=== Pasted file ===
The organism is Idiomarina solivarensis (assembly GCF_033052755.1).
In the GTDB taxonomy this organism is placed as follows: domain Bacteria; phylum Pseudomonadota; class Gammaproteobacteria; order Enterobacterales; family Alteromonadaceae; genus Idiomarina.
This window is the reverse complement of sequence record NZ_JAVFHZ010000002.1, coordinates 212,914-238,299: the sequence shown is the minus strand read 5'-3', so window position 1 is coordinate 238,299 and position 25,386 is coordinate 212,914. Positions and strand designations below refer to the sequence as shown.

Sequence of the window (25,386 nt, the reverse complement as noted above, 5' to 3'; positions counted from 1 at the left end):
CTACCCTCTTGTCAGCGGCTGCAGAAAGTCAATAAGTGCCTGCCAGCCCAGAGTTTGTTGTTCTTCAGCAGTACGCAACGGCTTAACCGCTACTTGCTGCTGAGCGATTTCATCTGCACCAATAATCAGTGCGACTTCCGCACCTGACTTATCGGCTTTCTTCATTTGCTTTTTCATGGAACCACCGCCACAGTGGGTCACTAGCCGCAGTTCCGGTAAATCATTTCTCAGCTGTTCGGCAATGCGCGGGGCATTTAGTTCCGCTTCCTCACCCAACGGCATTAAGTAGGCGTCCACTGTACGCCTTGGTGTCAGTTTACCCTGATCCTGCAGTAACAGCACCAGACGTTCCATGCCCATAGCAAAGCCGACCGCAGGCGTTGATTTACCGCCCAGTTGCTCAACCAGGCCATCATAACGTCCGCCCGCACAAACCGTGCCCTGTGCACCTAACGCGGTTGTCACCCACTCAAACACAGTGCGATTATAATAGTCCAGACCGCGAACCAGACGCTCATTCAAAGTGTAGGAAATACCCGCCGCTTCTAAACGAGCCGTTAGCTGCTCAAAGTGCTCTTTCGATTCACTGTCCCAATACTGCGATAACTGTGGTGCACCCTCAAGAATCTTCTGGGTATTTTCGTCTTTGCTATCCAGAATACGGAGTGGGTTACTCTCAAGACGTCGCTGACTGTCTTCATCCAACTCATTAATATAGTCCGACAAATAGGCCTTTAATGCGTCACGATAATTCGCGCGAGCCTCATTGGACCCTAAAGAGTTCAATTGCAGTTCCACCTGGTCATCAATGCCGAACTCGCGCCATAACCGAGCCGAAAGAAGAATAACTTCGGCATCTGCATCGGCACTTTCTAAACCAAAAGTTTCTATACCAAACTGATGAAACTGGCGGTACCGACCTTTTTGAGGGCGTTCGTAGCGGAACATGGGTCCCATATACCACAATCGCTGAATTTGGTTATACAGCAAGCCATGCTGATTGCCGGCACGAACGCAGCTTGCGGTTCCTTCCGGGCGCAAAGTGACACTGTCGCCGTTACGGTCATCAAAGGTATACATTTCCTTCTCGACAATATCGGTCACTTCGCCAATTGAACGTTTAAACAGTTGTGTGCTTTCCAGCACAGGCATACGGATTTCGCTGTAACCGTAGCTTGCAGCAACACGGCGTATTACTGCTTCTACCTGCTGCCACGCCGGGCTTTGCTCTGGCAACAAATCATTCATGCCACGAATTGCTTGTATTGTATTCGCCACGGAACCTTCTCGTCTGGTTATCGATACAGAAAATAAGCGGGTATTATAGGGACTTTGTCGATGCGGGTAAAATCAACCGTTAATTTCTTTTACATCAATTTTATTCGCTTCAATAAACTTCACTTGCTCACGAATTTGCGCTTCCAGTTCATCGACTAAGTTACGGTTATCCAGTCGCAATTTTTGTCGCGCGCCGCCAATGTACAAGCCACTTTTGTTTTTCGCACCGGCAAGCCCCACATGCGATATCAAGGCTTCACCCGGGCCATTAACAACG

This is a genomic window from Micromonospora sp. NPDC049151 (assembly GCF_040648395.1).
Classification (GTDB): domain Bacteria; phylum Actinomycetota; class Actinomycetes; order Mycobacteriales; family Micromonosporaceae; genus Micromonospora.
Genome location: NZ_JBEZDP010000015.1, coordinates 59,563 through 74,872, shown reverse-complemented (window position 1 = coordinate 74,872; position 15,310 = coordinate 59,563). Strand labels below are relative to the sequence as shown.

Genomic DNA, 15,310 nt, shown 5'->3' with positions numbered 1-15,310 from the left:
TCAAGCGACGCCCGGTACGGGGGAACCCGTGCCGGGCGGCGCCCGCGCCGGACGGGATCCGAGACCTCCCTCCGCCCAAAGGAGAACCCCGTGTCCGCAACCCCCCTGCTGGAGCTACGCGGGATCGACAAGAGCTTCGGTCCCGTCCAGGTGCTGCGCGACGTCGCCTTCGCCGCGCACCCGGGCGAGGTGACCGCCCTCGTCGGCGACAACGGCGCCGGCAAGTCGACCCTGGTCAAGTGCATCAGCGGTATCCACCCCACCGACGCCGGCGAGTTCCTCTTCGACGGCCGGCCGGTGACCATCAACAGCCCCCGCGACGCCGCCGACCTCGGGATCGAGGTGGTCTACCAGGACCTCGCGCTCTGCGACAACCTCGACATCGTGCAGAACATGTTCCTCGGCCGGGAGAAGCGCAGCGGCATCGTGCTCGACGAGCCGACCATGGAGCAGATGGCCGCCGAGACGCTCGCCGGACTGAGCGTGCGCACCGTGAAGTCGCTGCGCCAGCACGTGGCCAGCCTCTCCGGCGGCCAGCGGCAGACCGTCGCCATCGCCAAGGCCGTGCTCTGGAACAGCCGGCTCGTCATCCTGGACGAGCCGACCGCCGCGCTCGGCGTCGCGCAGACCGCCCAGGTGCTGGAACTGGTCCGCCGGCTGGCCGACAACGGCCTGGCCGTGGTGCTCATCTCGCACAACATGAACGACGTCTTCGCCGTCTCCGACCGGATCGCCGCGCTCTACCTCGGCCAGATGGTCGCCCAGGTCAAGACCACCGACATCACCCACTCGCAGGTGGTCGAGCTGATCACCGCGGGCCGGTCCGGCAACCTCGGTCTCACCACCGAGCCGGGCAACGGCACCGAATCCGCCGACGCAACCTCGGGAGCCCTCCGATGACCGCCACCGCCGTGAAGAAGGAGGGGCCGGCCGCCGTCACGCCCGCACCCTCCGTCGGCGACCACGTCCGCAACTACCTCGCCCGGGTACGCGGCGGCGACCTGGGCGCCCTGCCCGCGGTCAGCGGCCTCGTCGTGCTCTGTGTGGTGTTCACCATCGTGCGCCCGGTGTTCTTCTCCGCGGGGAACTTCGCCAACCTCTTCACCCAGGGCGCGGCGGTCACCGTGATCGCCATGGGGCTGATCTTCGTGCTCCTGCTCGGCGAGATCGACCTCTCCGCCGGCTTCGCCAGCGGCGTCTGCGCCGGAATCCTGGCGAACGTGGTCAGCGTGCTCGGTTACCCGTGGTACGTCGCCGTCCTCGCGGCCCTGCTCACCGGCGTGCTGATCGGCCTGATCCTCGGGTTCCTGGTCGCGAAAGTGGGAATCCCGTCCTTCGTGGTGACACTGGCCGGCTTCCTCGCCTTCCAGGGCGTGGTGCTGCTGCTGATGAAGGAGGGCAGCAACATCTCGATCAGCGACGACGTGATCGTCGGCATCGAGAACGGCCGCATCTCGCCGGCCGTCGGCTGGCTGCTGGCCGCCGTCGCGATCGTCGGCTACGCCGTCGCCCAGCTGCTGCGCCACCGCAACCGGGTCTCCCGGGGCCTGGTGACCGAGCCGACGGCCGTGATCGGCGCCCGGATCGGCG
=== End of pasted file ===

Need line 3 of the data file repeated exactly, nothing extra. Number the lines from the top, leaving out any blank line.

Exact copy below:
This window is the reverse complement of sequence record NZ_JAVFHZ010000002.1, coordinates 212,914-238,299: the sequence shown is the minus strand read 5'-3', so window position 1 is coordinate 238,299 and position 25,386 is coordinate 212,914. Positions and strand designations below refer to the sequence as shown.